‘We really need to raise the profile of the sector and attract new entrants,’ said Mr Thorne. ‘We should be aiming to inspire people from all walks of life by opening up the industry to show people what they can achieve in terms of personal and career development, the international opportunities that exist which all adds up to high levels of career satisfaction. Young people are a key area to engage with but we should be open to recruits from all backgrounds.’
Training and competence
As the quarrying industry looks to achieve the ultimate goal of ‘Zero Harm’, another major challenge facing operators is improving the health and safety performance of everyone in the supply chain. The key message from IQ is that rigorous continuous professional development (CPD) and encouraging individuals to achieve sector recognition for the highest operational standards can contribute immensely to the sector’s overall safety standards and performance.
Having worked with health and safety professionals from a diverse range of industrial, commercial and public sector backgrounds, Mr Thorne has been particularly impressed by the strong safety culture already embedded in the wider quarrying industry.
‘What I like about the sector is that we have people willing to step up, work in partnership and share health and safety best practice,’ he commented. ‘It’s the type of industry where employees come to work with a sense of purpose and a focus that you don’t often find in other industries.’
One of the key contributing factors in achieving Zero Harm is competence and Mr Thorne reiterated the importance of CPD, skills and ongoing training as an essential investment for future success, for both individuals and employers.
‘Our overarching ambition is to continue to deliver skilled employees working in the quarrying, minerals and extractive sectors and, ultimately, as we move forward, my goal is to ensure IQ addresses the UK’s ongoing need for higher-level skills through recognized CPD, training and formal education programmes that lead to higher qualifications,’ said Mr Thorne.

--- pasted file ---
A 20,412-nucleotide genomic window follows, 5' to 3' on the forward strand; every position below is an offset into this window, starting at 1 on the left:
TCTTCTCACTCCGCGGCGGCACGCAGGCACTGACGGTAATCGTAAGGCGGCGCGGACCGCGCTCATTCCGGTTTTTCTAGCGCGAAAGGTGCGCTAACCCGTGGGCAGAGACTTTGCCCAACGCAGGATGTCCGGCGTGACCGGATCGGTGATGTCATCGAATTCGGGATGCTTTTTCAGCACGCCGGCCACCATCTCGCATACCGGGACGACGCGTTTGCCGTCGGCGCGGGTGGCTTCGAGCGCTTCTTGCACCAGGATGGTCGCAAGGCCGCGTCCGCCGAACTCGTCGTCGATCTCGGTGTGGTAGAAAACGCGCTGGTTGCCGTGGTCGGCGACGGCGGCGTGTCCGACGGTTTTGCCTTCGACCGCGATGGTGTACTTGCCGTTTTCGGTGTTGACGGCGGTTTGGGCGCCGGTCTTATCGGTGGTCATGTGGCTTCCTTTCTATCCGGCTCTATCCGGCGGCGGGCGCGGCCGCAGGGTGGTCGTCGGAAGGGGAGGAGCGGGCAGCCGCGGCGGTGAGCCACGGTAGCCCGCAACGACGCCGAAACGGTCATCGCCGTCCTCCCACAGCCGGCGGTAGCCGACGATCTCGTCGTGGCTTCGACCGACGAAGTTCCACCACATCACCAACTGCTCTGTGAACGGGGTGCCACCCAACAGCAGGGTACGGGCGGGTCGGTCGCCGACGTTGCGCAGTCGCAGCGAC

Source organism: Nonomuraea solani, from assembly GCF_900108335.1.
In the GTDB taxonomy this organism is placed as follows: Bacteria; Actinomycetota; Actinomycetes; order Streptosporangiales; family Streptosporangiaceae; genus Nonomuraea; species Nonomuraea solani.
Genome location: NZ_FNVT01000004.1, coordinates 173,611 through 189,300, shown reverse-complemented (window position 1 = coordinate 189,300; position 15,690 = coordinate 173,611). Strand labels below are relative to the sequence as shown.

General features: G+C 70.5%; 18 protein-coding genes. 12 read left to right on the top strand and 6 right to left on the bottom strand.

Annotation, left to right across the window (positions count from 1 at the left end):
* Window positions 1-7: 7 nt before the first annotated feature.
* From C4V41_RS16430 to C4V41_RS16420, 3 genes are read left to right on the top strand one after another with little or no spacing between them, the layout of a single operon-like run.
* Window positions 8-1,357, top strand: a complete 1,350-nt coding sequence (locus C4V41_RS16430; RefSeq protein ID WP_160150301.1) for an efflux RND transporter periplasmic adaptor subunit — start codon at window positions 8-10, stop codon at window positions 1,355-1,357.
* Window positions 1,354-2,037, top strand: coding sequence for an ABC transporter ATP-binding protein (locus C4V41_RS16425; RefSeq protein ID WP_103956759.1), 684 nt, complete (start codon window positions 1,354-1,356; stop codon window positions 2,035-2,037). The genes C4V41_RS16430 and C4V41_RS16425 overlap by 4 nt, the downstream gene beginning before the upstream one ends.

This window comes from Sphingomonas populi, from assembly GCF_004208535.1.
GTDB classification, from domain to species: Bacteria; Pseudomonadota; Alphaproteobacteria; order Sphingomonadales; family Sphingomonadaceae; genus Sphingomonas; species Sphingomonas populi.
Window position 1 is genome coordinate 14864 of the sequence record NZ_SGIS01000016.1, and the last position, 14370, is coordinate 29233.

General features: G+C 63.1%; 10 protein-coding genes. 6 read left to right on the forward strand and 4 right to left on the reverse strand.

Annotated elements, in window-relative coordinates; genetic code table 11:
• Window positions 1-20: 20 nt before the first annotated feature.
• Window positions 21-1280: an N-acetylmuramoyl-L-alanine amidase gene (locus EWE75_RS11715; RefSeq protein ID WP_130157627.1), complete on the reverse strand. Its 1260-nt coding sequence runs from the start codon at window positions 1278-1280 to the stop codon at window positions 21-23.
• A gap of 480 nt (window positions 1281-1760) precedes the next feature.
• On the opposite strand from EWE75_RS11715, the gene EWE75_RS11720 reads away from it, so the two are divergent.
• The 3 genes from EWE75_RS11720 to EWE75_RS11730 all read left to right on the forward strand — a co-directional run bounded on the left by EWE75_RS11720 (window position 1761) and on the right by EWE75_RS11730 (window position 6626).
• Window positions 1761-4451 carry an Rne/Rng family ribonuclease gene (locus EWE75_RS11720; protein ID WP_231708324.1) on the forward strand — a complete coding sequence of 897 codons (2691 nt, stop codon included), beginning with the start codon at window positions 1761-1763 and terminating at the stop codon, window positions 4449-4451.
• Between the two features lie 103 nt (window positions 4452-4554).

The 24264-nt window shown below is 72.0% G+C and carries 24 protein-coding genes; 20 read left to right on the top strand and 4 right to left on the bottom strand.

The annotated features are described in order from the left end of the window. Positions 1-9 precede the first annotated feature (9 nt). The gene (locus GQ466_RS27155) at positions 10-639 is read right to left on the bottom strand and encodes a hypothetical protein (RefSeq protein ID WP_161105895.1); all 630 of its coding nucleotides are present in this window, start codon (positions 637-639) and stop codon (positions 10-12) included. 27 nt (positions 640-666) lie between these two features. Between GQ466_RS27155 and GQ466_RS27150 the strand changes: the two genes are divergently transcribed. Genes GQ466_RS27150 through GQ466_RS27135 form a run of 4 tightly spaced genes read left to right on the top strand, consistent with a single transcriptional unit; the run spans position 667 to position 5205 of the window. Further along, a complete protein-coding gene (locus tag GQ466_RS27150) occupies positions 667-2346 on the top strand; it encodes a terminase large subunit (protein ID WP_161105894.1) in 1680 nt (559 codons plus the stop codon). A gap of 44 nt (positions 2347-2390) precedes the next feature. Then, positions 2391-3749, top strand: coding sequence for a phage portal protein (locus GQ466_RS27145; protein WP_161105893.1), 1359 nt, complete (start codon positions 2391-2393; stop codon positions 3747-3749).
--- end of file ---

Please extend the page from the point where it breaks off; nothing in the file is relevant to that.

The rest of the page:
‘We also need to continue to forge partnerships with employers, universities, industry organizations and other professional bodies – delivering better training and qualifications. Not only will this make the industry a more attractive place to work, but ultimately, will help make it more efficient and profitable.’
Mr Thorne’s commitment to raising standards, qualifications and training has been strengthened by his own experiences with IOSH and IEMA. He is clearly excited by the challenges and opportunities for IQ going forward and over the next few months, as he gets to know the Institute and industry better, he will be focussing on a wide range of issues to support the progression of the organisation.
Mr Thorne concluded: ‘I am extremely proud to be joining the Institute at such an important time and looking forward to the new developments and key growth areas for the organization. Much of our current focus is on celebrating our centenary later this year and we have an exciting set of plans in place to mark what will be an incredible milestone. It will also be a special opportunity to highlight our contribution to the industry over the last 100 years and IQ’s growing importance as a professional body synonymous with high-quality education and training around the world.’